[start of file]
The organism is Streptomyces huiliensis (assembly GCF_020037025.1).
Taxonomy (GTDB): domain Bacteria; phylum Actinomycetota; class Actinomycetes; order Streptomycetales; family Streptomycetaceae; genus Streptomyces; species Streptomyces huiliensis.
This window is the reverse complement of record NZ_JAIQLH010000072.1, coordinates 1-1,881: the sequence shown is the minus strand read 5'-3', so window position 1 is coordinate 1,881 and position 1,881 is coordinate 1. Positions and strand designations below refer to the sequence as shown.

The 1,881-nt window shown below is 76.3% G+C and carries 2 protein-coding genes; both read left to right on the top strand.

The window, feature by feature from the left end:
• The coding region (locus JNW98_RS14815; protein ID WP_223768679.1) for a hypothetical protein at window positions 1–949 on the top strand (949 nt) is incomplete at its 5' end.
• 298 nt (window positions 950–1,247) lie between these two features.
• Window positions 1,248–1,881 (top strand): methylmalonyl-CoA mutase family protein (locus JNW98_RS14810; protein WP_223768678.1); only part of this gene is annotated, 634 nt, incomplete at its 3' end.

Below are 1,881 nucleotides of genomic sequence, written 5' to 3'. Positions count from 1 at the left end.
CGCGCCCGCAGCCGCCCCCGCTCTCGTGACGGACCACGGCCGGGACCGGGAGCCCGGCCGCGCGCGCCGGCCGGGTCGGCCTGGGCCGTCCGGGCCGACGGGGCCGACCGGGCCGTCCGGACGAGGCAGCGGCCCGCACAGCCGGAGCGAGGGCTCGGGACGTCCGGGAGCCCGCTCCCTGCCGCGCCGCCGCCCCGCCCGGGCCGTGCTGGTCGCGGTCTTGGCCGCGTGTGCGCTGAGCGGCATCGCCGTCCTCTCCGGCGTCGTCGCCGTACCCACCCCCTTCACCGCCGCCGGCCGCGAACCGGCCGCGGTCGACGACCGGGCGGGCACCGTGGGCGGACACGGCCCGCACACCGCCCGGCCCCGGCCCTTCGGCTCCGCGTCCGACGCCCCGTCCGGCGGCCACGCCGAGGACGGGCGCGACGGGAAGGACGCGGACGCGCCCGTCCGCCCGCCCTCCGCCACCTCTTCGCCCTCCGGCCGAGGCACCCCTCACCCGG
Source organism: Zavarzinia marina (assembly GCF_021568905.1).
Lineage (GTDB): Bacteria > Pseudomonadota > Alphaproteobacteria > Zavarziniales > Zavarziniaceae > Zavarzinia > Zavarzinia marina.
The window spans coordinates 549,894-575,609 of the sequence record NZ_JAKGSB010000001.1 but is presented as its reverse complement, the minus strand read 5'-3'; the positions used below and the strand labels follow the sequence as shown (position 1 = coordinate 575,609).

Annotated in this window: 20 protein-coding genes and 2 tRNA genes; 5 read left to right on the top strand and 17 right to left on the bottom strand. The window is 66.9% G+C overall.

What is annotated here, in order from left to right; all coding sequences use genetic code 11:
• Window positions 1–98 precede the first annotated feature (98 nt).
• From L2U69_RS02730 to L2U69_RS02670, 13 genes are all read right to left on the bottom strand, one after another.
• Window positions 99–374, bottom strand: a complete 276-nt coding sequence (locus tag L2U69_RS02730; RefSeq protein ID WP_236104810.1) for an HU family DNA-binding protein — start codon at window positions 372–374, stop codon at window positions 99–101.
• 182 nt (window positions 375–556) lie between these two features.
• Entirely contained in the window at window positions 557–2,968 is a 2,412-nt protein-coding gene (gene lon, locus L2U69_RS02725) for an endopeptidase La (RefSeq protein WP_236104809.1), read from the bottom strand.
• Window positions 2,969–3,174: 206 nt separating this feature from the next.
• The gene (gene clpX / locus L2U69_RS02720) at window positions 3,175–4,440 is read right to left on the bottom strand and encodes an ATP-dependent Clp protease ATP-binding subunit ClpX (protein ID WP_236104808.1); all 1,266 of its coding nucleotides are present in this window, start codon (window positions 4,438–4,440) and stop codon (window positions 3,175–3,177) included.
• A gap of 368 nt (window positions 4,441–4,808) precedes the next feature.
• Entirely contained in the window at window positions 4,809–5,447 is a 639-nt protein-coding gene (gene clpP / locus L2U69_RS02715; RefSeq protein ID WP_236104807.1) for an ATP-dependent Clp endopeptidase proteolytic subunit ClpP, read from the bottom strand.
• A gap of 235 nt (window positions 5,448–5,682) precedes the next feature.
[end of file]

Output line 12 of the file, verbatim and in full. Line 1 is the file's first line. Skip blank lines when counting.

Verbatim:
Lineage (GTDB): Bacteria > Pseudomonadota > Alphaproteobacteria > Zavarziniales > Zavarziniaceae > Zavarzinia > Zavarzinia marina.